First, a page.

Addis Abeba – Addisalem Tibebe, a.k.a Kuul Surre, was born and grew up in the Borena zone of Oromia region, in an area called Arero, where his parents also grew up. He attended his elementary and secondary school located in his birth village. Right after high school, he was placed into Dire Dawa University Institute of Technology and earned his bachelor degree in Electrical Engineering. Then he moved to Addis Abeba and worked in Ethio telecom for five years. That opportunity of moving to Addis opened up more studio exposure for him to follow his childhood dream of being a musician.
He grew up enjoying his childhood like every other child, playing cultural games like ‘algagga’, which he later turned into a mainstream music. There are other games which he grew up playing – like hiding, chasing, physical fighting and many more. But the one he used to enjoy and remain in his childhood memory is the cultural games. Ever since he got into music he uses the stage name “Kuul Surre”, inspired by his grandmother. When he was a child his grandmother, Surre, used to call him ‘Kuul’, looking at the blackish color of his eyes. So when he grew up and started music he preferred to use the name ‘Kuul Surre’ as a stage name, adding the name his grandmother used to call him and her name together.
Recently, Kuul Surre released his new EP (Extended play/half album), mostly focused on presenting Borana cultural music in a modern way. He sat down with Addis Standard to discuss his life journey as an artist and his new EP.
Interview by Natnael Fite @NatieFit
Addis Standard: How did you get into music?
Kuul Surre: I started feeling music since I was in grade 7. I usually enjoyed listening to English music. Our area is on the border with Kenya so we had the opportunity to watch Kenyan channels through a satellite dish. That was when I got the exposure to western music. The American rapper and songwriter Lil Wayne especially influenced me a lot. His flows are amazing and shaped my attitude towards music. Not only did he influenced me in a musical way, but also personally. In general, Western music influenced me to even choose my genre as Hip-hop. But even though I knew my feelings towards music, I couldn’t do it so early because there were no music facilities like studios in our area. So I focused on my education and studied Electrical Engineering in Dire Dawa University. Then I got a job in Ethio Telecom in Addis Abeba. That brought me an opportunity to explore music studios based in Addis. I worked at Ethio Telecom for five years, working my music simultaneously as part time. I was covering my music production expenses from my regular job until I could financially rely on music. After I recently released an EP (a collection of seven songs), I stopped my job at Ethio Telecom to fully focus on music only.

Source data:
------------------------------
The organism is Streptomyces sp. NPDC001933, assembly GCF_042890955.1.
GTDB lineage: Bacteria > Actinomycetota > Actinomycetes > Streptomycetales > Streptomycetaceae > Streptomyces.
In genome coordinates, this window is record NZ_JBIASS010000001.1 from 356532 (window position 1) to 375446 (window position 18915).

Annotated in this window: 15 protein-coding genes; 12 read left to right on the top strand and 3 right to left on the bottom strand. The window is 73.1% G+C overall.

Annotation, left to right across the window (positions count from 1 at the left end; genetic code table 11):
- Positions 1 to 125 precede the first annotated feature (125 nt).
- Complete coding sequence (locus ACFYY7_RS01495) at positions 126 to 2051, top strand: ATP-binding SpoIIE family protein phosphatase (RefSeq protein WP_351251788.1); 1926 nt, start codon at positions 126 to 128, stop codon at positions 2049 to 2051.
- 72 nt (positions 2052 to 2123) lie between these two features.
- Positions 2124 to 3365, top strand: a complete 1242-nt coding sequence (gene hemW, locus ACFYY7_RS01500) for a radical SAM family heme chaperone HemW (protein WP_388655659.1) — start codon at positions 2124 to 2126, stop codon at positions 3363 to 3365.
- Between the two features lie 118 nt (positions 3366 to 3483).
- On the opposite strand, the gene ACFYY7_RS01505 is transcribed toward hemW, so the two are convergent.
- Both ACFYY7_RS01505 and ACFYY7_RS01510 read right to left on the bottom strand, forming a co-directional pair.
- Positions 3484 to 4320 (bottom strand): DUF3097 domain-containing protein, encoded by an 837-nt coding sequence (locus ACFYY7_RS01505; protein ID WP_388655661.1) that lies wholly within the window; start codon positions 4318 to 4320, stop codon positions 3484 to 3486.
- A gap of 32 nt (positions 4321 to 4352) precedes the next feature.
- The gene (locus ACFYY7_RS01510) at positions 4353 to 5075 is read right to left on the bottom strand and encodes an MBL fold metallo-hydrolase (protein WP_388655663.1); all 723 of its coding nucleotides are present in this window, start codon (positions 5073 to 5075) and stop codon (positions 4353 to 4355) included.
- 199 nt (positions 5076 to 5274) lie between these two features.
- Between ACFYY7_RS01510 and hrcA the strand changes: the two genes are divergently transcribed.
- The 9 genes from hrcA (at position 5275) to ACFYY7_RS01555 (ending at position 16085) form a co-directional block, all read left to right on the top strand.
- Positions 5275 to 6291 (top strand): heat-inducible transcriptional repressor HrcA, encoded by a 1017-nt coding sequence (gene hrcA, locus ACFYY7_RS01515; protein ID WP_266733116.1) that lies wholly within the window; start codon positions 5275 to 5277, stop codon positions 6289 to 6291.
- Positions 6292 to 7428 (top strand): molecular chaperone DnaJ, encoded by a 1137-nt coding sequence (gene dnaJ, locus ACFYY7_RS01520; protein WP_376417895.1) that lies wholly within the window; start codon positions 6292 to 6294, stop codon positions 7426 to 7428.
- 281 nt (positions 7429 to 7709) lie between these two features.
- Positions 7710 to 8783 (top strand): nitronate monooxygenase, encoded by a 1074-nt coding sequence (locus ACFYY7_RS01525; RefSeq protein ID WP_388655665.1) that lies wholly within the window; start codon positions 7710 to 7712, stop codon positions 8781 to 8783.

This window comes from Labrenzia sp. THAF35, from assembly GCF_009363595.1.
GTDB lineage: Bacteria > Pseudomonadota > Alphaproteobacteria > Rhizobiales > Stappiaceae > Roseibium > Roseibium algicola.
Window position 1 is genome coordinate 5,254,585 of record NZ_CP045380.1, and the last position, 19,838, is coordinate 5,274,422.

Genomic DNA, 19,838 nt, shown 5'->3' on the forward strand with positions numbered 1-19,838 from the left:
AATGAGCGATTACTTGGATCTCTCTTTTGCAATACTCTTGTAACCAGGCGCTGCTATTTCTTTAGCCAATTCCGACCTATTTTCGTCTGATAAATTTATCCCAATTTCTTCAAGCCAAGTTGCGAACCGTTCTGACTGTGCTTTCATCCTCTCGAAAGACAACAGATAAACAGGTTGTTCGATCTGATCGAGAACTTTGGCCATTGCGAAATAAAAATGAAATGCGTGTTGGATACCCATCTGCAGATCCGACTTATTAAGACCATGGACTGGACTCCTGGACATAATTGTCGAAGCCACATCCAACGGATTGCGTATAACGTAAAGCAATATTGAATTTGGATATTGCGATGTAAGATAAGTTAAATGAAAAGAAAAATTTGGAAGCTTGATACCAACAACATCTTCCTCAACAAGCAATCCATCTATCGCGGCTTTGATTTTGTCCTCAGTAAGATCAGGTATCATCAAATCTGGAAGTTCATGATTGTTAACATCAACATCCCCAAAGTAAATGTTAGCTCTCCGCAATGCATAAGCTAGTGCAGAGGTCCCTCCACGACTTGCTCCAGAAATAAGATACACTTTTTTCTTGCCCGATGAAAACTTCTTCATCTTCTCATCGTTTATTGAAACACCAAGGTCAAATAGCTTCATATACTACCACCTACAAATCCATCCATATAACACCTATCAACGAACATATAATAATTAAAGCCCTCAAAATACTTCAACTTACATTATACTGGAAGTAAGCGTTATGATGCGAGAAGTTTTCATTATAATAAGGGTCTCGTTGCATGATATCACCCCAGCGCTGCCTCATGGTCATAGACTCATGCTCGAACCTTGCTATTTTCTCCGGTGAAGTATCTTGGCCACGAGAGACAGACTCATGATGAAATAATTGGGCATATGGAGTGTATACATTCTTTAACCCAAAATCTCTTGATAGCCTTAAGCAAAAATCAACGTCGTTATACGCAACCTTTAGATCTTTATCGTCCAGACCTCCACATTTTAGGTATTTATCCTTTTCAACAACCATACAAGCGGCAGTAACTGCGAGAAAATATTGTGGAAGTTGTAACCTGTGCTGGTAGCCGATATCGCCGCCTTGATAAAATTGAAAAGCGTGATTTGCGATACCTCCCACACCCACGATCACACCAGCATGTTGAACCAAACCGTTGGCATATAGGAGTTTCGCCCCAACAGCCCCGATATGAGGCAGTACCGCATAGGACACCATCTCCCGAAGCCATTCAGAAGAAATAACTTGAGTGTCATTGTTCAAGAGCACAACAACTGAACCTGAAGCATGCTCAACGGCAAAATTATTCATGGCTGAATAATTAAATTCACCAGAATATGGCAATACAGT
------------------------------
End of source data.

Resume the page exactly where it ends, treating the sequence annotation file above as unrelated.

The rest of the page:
AS: As you said earlier, if you are influenced by Western music, how did you decide to do music in Afaan Oromo language focusing on Borana culture?
Kuul Surre: To be honest I was thinking about singing in English only. But motivational videos of successful people I watched when I was a University student helped me to realize that I should be first myself. I understood that if you cannot be yourself, you cannot be successful. This thing triggered a question for myself. I started asking myself questions like “who am I? What kind of culture should I reflect in my music?”. So I was enlightened that in order to be successful I should reflect Borana’s culture to the world, and started digging into my culture. Then I became sure that I can reflect Borana’s culture in a modern way.
AS: Other than the western artists, are there Ethiopian/Oromo artists that influenced you in music?
Kuul Surre: Yes there are. I enjoy Ali Birra and Feyisa Furi’s songs. But mostly we used to listen to Kedir Martu’s songs a lot. I listened to his songs back in my home village.
“Fortunately when we finished recording the song, the event was only a few days away, so we waited for it and recorded the video at the event.”
AS: Tell us about your first music video that introduced you to the music industry?